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Hey. My name is Caden and I'm from the Chicagoland area.  I'm currently going into my 3rd year at NMU.  I'm a multimedia production major with a double minor in journalism and criminal justice. For as...

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The North Wind is an independent student publication serving the Northern Michigan University community. It is partially funded by the Student Activity Fee. The North Wind digital paper is published daily during the fall and winter semesters except on university holidays and during exam weeks. The North Wind Board of Directors is composed of representatives of the student body, faculty, administration and area media.

Students protest against Israel-Hamas war with campus encampment
Students protest against Israel-Hamas war with campus encampment
Dallas WiertellaApril 30, 2024

House passes Great Lakes bill, heads to Senate


A resolution that aims to protect Michigan’s most vulnerable lakes, ecosystem and people has been passed unanimously by the House and will move forward to Congress. 

House Resolution 160 was proposed by State Rep. Sarah Cambensy (D-Marquette) in hopes of preserving and funding the delicate Soo Locks infrastructure. The resolution is a part of a larger package that supports Gov. Gretchen Whitmer’s Great Lakes 2020 agenda, and Cambensy’s proposal is the first to be passed out. 

“It is calling upon Congress to keep approving funding and outlining our support for building the new Soo Lock, using local labor, making sure we don’t have any disruption in our economy,” Cambensy said. 

There is hope that, as it was a unanimous vote forward, Congress will take note and continue funding the Great Lakes and economically important structures like the Soo Locks, Cambesy noted. This large iron ore mining dock is located in Sault Ste. Marie and is responsible for the entirety of ore mined in the United States. 

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“Living in a community like Marquette where we do mine and we have the ore ports and we do see a lot of transport, a lot of people think it is just the jobs on the ore boat that move the freight. But the supply chain of what it takes to get the ore to the harbor creates a domino effect,” Cambensy said. “If the end product, which is our ore boats that haul, were to be stopped simply by our locks failing, to accommodate our 1,000-foot freighters. We’ve been operating on one large lock for the past 30 years, so it is the time to say, before we have a catastrophe, ‘Let’s take care of this now and get it done.’”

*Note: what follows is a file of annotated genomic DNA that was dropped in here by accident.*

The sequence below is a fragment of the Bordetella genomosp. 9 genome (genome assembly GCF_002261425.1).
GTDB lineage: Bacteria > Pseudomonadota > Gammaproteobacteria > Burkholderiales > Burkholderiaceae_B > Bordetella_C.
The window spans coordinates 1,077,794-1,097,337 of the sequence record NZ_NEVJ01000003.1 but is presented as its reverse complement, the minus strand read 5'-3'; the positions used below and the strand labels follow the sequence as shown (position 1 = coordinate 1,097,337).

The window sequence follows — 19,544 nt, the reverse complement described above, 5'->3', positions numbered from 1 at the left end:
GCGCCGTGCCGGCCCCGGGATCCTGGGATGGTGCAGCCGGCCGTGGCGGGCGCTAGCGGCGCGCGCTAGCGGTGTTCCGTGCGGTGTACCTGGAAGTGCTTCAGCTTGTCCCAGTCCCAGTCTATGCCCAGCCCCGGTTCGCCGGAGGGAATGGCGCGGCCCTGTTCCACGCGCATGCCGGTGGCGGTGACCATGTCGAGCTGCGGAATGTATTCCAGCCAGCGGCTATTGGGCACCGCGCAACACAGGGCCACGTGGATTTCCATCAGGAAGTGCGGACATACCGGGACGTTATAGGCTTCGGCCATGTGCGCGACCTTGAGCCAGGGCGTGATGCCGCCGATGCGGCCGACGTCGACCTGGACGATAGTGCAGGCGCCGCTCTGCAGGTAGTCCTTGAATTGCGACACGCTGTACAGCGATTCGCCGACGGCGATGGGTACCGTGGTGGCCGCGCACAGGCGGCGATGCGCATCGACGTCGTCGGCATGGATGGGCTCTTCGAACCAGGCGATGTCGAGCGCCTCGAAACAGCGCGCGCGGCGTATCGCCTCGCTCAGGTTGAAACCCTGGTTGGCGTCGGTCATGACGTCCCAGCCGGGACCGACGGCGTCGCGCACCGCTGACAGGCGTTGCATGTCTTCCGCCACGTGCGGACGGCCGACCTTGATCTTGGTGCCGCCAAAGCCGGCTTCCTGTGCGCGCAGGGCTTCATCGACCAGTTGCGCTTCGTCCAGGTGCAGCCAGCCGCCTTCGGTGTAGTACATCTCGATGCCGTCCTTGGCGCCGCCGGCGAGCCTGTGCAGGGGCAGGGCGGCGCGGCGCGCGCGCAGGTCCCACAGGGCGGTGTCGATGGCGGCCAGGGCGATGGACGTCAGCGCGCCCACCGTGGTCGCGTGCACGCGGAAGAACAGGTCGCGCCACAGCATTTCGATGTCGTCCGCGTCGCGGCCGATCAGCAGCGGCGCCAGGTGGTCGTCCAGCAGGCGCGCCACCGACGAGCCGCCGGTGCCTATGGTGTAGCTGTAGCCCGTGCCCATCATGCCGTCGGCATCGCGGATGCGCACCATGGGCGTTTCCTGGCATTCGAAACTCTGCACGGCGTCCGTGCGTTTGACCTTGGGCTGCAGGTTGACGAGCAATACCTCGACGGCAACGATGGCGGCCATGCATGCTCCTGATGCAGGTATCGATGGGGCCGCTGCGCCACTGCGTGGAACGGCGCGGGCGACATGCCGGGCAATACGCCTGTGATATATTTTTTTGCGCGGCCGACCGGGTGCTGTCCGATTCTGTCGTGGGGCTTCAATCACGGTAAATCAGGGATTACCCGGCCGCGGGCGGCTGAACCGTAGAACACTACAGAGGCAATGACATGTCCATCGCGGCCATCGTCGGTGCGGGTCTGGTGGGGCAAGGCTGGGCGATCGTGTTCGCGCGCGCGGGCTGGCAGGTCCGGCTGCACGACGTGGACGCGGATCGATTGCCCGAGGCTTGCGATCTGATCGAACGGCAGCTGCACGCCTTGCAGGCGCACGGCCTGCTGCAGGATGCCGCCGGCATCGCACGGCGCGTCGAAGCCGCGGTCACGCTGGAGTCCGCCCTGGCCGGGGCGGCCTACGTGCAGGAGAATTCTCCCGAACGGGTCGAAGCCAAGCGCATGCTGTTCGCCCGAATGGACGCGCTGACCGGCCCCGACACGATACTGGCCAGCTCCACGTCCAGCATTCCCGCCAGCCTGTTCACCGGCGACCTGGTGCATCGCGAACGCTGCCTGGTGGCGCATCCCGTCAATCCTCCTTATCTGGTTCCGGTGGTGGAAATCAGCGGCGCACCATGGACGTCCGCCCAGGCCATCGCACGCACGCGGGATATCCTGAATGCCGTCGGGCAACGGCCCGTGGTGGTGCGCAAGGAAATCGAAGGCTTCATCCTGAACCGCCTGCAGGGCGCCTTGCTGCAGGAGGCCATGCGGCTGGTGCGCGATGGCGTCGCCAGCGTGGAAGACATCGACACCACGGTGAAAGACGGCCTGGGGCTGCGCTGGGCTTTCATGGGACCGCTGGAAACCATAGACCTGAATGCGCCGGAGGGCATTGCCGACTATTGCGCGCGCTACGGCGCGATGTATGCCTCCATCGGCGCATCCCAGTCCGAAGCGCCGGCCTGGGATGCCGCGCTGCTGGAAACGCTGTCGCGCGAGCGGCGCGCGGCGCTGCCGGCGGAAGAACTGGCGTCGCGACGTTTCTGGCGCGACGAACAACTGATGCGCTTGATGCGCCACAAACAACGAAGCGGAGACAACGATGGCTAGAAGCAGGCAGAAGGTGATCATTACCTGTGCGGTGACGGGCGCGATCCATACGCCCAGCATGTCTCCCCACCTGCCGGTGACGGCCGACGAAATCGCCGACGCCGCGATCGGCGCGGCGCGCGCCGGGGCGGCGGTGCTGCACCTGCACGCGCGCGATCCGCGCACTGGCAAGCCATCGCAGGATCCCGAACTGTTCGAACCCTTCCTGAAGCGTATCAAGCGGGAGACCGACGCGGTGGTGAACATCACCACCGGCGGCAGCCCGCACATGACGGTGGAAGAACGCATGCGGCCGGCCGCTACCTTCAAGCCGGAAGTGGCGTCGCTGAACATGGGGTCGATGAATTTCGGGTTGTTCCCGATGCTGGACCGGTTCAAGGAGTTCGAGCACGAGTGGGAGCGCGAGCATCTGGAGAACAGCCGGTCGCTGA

The Soo Locks ore dock impacts over 11 million people’s jobs and produces $500 billion annually, Cambensy said. This makes it important for all of Michigan, and this is why the Great Lakes 2020 agenda is attempting to promote to such a large audience. Congress now has the decision on whether to allocate the funds toward a new Soo Lock that would promise the continuation of ore processing there for many years to come.

Michigan has invested already, with $52 million allocated by former Gov. Rick Synder toward the $1 billion Soo Lock project. This impacts more than the bureaucrats who work on the bill, it also impacts the residents of areas supported by mining and the industries who utilize the materials. The locks are a mega economic gain for the United States, making their maintenance absolutely crucial to the economy, Cambensy said. 

Young people are encouraged to get involved as well, as the more people who write to political bodies, the more attention the issue is given and the more chance that there will result a raise in funding, Cambensy added. 

“I would encourage Northern students to petition their student bodies and send a resolution on behalf of students to Congress, state government, Senate and the House. The more you can do to help me stand behind a project like this, the better,” Cambensy said. “I know a lot of students who come from all over the state of Michigan who would be impacted, whether it’s the through car industry or supplier parts industry, who really would have a stake in this.”

The Great Lakes 2020 agenda will continue to be discussed at the local, state and national levels, with hopes that people will continue to take note of the crucial work that the Great Lakes do for the entirety of the nation.

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